With live sports on hold due to the coronavirus pandemic, The Last Dance stepped in to fill the ball-shaped hole in America's heart on ESPN this spring. Now the docuseries following Michael Jordan and the Chicago Bulls' final championship season is poised for a second life, having arrived on Netflix in America (it was a Netflix original in much of the rest of the world). And since sports are still mostly on hold, sports documentaries are still necessary to satisfy that sports craving. The Last Dance is only the beginning.
We've put together this list, which features documentaries that directly expand on stories that were part of The Last Dance, like Jordan Rides the Bus and Rodman: For Better or Worse; profiles of Michael Jordan-esque sports figures, like Lance and Free Solo; and great basketball documentaries like Magic and Bird and Once Brothers, among others.
These documentaries will almost make up for no sports. Almost, but not quite. Oh well.
Watch it on: HBO
This documentary follows Cheryl Miller, the Michael Jordan of women's basketball, who led the USC Trojans to back-to-back NCAA championships in 1983 and 1984 and influenced not only women's basketball but also the development of the point-forward position that NBA stars like LeBron James and Giannis Antetokounmpo play. In women's basketball, there's BC and AC (Before and After Cheryl), and this doc finally gives her her due. After all, her brother Reggie got one (see below), and he wasn't as good as Cheryl.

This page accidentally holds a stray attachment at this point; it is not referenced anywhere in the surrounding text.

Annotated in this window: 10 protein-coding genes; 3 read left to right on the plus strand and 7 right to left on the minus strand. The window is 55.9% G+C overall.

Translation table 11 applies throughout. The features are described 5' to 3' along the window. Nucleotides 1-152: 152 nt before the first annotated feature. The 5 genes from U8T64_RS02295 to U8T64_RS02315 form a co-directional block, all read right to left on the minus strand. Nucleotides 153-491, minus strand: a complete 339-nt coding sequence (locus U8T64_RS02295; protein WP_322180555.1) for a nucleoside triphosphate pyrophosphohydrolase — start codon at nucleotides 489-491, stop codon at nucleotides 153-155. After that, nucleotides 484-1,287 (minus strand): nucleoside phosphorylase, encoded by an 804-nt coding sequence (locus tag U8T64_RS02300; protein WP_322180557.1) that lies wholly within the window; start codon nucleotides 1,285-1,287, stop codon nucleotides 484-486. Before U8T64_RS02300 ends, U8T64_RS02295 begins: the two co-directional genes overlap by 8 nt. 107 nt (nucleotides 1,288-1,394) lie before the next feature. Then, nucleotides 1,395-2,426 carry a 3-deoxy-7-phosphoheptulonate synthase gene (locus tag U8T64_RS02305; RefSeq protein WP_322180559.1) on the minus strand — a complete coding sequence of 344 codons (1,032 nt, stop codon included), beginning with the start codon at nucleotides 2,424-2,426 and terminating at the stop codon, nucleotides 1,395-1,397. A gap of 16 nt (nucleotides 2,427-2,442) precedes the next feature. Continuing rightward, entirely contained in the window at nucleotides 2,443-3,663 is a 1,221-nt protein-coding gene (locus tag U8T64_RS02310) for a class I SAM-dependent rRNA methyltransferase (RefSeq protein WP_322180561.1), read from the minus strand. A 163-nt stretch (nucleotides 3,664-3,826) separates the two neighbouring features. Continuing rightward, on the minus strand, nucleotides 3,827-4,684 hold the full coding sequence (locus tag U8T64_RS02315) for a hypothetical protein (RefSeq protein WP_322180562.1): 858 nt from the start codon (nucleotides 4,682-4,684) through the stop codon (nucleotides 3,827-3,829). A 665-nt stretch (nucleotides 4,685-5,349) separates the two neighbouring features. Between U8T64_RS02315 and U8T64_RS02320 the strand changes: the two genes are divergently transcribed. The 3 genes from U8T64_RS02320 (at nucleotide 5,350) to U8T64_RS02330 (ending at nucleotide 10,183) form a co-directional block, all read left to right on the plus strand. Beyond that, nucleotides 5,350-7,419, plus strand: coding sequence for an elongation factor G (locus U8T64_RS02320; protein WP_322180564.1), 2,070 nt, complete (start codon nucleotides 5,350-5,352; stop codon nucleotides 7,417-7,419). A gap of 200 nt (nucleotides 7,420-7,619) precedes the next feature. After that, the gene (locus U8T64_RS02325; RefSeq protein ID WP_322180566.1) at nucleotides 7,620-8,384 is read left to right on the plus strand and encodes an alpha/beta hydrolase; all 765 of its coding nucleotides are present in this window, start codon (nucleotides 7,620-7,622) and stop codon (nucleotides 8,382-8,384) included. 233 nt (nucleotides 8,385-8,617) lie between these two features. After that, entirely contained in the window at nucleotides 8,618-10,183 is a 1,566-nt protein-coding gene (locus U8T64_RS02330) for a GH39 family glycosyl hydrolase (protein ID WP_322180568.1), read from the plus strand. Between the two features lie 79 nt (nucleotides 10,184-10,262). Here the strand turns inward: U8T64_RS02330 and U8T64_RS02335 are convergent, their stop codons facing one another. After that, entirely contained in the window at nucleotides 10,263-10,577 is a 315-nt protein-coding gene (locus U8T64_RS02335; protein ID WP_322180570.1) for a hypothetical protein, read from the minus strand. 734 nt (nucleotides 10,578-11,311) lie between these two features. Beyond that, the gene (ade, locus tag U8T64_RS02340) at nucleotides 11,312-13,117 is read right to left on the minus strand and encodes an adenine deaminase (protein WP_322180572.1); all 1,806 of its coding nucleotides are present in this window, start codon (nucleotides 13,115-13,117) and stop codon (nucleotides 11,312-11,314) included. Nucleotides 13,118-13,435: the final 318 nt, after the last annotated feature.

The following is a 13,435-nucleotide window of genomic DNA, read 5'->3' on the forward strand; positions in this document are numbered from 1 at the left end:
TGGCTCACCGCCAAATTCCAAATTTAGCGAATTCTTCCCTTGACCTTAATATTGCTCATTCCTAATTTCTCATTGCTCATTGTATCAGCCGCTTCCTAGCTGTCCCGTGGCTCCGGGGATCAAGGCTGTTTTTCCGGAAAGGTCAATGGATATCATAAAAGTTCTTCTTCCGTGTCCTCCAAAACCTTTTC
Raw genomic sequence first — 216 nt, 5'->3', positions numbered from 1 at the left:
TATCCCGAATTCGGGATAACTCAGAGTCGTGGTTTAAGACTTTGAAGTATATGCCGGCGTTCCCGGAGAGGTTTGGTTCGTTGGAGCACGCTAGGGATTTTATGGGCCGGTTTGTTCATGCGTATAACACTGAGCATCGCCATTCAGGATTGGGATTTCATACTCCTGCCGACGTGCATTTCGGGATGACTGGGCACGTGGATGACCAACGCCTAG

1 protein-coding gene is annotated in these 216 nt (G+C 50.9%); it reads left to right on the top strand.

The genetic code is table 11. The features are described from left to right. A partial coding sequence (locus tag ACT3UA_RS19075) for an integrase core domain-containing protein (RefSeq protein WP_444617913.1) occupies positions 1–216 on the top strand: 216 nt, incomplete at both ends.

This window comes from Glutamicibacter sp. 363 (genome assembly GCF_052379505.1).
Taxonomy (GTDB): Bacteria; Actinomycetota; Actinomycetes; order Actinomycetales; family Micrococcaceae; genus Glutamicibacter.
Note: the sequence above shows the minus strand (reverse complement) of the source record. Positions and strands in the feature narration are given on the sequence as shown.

ESPN goes from one GOAT to another GOAT* with Lance, a four-hour profile of disgraced cyclist Lance Armstrong that serves as a follow-up to the immensely popular The Last Dance. But unlike The Last Dance, the show's centerpiece doesn't have a finger in the production, giving Lance the slight edge in authenticity rather than the mostly fawning profile of Jordan. And it comes down a lot harder. Armstrong participates willingly and gives director Marina Zenovich access to his life and thoughts, answering questions openly about why he chose to dope en route to winning multiple Tours de France, and responding to former teammates' claims of his irascible and arrogant behavior (which is the best part of what I saw). But it also profiles a young man who grew up with a stern stepfather and a competitor who used his inhuman drive to beat stage-4 cancer that gave him zero chance to survive. Like The Last Dance, it's really about the sacrifice of what it takes to be great — are you an a--hole because you're great, or are you great because you're an a--hole? — but unlike The Last Dance, it's a little more even-handed. (*He cheated.) -Tim Surette